Friday, 5 September 2008

Me in a Magazine

In the post this morning came a magazine called TargetMD, the Muscular Dystrophy Campaign magazine that is 'leading the fight against muscle disease'. I mention this because for reasons best known to themselves they have a story about me, well more specifically, about me and this blog in this issue. It makes up part of a longer article about using the internet, making online friends and social networking. The other two people featured have utilised the power of the world wide web to gather online signatures to support MD campaign`s Building on the Foundations petition and to organise and promote a fundraising gig called Rockability. I'm the more lightweight contributor, since I only write an occasionally humorous blog about myself. On the off-chance that you are not in a position to nip out and pick up a copy of TargetMD I reproduce my section of the article.

In Touch and Online

Internet sites such as Facebook and MySpace have revolutionised the way we communicate, fundraise and campaign. Three Muscular Dystrophy Campaign supporters tell us what they've achieved by going online.


"People in 17 countries read my blog"

Writer and performer Stephen Deal began his online diary, or "blog", in March this year, charting the ups and downs of living with FSH muscular dystrophy. He lives in Surrey with his wife Polly and their two children, Matthew, eight, and Samuel, four.


"I've been a writer and performer of comic sketches for more than 20 years. Previously, I've run a theatre company, named Stripes, and contributed material to books and TV and radio shows. But in the past three years, the progress of my FSH has meant I've found it increasingly hard to use a computer keyboard. Then earlier this year, I bought a tablet PC that allows me to write directly on the screen and automatically turns my scrawl into type. For the first time in years I was able to write fluently again and I was so excited I decided to start a blog. Before, I was commissioned to write about subjects by other people, but at last I can write for fun about what interests me. In the past I've been embarrassed about people calling me 'an inspiration' simply because I have a disability, hence the tongue-in-cheek title of my blog, 'How to be an Inspiration'.


"The primary purpose of the blog is entertainment but it also lets me vent my frustrations and gives me a space to talk about friends and family, saying things that might otherwise go unsaid. I try to add entries every couple of days, depending on what's occurred. So far my most popular post has been, 'You are not taking your disability seriously if…' The answers are things like, 'You have go-faster stripes on your wheelchair' and 'You use your artificial leg as a wine-cooler'. I've always found that people take on board the difficult stuff if it's talked about in an amusing way. I have no illusions that my little blog will change anything but if it makes a few people smile and gives them pause for thought, I'm happy.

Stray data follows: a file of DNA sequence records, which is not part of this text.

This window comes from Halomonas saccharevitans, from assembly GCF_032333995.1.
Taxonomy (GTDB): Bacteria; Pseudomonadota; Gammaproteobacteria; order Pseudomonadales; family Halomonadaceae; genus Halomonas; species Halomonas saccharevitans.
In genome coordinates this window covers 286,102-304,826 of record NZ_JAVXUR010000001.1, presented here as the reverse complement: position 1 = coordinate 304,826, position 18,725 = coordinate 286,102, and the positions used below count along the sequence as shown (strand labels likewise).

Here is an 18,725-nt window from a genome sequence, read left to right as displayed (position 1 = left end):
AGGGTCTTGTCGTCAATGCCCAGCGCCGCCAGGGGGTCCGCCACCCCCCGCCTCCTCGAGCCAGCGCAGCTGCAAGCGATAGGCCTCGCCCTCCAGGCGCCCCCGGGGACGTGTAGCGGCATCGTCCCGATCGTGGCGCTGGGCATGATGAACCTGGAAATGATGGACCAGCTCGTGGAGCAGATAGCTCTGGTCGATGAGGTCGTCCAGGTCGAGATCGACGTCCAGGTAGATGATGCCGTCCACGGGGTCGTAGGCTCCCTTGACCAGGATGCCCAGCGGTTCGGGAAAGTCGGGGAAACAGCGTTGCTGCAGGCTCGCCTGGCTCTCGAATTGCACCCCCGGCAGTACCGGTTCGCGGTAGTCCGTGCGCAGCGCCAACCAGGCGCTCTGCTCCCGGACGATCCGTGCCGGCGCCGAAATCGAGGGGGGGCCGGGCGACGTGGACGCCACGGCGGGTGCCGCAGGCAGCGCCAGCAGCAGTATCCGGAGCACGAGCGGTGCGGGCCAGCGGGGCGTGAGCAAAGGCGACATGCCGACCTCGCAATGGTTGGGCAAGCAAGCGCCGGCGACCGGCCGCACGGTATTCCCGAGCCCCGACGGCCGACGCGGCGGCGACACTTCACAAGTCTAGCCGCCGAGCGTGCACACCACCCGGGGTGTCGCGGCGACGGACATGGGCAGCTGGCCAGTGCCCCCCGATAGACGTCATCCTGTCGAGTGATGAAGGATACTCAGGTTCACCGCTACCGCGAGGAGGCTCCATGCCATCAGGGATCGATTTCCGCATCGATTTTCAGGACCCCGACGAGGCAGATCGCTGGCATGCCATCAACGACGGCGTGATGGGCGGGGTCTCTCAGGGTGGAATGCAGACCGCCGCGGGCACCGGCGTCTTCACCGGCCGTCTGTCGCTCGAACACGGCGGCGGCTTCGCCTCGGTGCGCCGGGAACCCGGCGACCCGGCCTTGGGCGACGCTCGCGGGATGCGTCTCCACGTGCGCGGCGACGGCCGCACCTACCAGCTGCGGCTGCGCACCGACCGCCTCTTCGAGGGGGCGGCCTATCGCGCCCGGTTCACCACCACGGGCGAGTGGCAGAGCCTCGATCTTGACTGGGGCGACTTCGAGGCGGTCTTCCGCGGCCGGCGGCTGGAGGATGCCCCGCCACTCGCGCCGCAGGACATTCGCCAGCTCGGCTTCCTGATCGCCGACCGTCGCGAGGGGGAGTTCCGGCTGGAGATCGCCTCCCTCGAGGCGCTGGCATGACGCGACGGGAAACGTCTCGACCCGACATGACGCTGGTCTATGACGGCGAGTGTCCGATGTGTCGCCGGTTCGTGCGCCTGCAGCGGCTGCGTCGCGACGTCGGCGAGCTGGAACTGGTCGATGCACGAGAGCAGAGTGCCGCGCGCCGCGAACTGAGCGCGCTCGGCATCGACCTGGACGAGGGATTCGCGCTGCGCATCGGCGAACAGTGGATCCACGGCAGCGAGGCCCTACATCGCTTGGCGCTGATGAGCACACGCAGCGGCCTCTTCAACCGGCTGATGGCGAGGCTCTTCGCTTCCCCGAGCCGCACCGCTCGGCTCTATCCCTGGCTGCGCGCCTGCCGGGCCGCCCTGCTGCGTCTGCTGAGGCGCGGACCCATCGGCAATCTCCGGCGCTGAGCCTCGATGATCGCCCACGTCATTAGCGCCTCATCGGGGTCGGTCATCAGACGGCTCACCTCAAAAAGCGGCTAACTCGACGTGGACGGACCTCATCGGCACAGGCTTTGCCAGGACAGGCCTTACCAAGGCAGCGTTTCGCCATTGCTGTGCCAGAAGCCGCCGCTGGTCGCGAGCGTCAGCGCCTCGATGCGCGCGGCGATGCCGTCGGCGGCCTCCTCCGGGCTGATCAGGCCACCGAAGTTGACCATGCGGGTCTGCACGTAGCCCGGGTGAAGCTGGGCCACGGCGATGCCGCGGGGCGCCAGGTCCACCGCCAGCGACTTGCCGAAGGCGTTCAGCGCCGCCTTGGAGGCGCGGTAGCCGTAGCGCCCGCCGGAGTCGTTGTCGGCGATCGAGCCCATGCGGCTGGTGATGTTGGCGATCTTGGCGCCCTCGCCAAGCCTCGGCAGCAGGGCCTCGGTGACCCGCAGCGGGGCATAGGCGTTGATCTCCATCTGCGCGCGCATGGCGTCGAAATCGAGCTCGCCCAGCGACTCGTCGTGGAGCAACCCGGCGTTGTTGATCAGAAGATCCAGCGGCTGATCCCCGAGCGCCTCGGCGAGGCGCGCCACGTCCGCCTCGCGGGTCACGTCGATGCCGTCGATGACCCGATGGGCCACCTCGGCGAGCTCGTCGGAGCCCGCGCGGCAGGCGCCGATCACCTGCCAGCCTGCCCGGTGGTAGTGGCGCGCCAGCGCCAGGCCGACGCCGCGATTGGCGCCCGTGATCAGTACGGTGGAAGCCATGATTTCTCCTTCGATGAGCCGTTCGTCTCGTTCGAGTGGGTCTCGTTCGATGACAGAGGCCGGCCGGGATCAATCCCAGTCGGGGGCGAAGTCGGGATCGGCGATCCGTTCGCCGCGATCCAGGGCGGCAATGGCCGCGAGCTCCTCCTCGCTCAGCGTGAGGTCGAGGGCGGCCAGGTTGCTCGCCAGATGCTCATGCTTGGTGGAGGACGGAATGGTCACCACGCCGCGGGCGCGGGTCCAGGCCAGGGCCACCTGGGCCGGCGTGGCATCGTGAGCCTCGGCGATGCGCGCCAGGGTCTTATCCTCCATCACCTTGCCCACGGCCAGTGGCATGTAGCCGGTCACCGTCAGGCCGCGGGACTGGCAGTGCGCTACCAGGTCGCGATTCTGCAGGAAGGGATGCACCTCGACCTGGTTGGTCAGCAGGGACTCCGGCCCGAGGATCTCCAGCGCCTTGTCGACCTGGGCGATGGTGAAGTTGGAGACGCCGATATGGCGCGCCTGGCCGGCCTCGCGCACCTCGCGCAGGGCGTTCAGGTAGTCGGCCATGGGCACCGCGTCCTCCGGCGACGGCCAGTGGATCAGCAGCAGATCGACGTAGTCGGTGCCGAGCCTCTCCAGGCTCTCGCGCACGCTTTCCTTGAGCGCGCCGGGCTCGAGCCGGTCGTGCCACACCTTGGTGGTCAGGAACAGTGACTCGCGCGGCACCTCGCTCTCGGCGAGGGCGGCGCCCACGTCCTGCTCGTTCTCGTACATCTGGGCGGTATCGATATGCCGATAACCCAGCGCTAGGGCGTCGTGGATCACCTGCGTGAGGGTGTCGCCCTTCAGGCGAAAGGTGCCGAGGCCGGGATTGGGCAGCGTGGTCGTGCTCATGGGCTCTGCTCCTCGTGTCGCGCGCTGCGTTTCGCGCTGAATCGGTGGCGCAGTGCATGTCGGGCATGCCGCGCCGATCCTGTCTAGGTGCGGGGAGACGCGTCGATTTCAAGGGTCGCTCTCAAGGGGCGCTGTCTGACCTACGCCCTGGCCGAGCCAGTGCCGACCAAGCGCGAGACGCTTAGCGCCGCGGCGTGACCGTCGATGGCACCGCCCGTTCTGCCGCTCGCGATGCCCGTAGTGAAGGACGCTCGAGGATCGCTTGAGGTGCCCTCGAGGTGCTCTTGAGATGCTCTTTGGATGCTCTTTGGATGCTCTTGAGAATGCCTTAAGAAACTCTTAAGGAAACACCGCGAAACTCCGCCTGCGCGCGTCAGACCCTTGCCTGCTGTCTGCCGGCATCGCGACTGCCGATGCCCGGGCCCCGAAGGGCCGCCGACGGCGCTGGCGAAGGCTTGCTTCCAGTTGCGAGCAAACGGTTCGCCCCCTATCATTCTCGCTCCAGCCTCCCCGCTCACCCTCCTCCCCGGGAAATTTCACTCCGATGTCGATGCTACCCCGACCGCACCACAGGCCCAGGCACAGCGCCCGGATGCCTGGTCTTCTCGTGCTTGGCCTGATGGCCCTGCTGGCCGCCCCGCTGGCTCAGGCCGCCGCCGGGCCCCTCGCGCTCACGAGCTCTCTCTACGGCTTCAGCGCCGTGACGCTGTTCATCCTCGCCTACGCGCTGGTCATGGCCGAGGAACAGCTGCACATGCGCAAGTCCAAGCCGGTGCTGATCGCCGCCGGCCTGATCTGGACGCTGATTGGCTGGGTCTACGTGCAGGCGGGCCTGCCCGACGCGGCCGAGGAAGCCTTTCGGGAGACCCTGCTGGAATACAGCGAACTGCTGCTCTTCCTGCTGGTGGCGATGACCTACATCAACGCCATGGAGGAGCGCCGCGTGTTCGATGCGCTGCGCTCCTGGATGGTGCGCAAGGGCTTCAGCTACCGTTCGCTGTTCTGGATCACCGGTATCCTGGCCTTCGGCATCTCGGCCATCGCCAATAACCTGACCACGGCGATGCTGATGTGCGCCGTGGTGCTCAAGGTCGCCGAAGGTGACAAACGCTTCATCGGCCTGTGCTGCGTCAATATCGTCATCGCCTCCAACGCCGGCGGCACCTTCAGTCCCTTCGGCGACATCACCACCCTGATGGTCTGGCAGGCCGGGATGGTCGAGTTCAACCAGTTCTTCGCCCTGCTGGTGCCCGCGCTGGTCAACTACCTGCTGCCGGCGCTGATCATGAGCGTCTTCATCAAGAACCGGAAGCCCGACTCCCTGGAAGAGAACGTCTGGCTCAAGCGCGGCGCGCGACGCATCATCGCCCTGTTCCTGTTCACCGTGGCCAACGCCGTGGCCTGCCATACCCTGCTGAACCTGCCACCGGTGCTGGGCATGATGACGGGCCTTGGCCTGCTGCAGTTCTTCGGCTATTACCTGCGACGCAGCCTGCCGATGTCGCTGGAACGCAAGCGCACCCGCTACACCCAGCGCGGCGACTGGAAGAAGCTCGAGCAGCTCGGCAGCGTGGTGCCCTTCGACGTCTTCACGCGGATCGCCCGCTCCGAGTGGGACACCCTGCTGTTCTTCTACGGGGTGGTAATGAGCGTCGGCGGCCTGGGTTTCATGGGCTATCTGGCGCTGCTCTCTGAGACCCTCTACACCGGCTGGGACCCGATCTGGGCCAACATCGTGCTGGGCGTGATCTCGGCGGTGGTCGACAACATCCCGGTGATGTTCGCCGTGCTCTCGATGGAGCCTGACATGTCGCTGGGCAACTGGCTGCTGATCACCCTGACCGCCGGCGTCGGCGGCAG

"When I started writing the blog it was for myself and an imaginary anonymous audience. I had no idea who, if anyone, would read it. I mentioned it to a few friends but soon found I was getting emails and comments from complete strangers. 'How to be an Inspiration' appears on Google blogger and Disaboom, an American disability website. As far as I can tell, I have around 500 regular readers and about the same again who pop in to read it once or twice each month. Of those, I reckon I know only 30 or so personally. The UK and America are the main sources of readers, but I get readers from at least 17 countries, including India, Pakistan, Brazil and Sweden. I'm not a great one for 'virtual' friendships but I am in fairly regular contact with a few people via my blog, especially in America.


"Writing the blog has put me in touch with a world I barely knew existed – that of disability blogging. I feel plugged in to a vast network of people with a huge range of disabilities and an often perplexing range of attitudes and views. Many of the blogs are very worthy and intense but in among them are some with a lighter touch and fantastic humour.


'Lots of people have asked if I will adapt the material for a book, which is something for the future if I can find a publisher that is interested. And when I last performed I used passages from the blog as part of my act. I'm acutely aware that my condition is constantly changing so I want to get as much done as I can. Basically, I'll carry on writing 'How to be an Inspiration' for as long as I can get my thoughts into type."

Find Stephen's blog at www.howtobeaninspiration.blogspot.com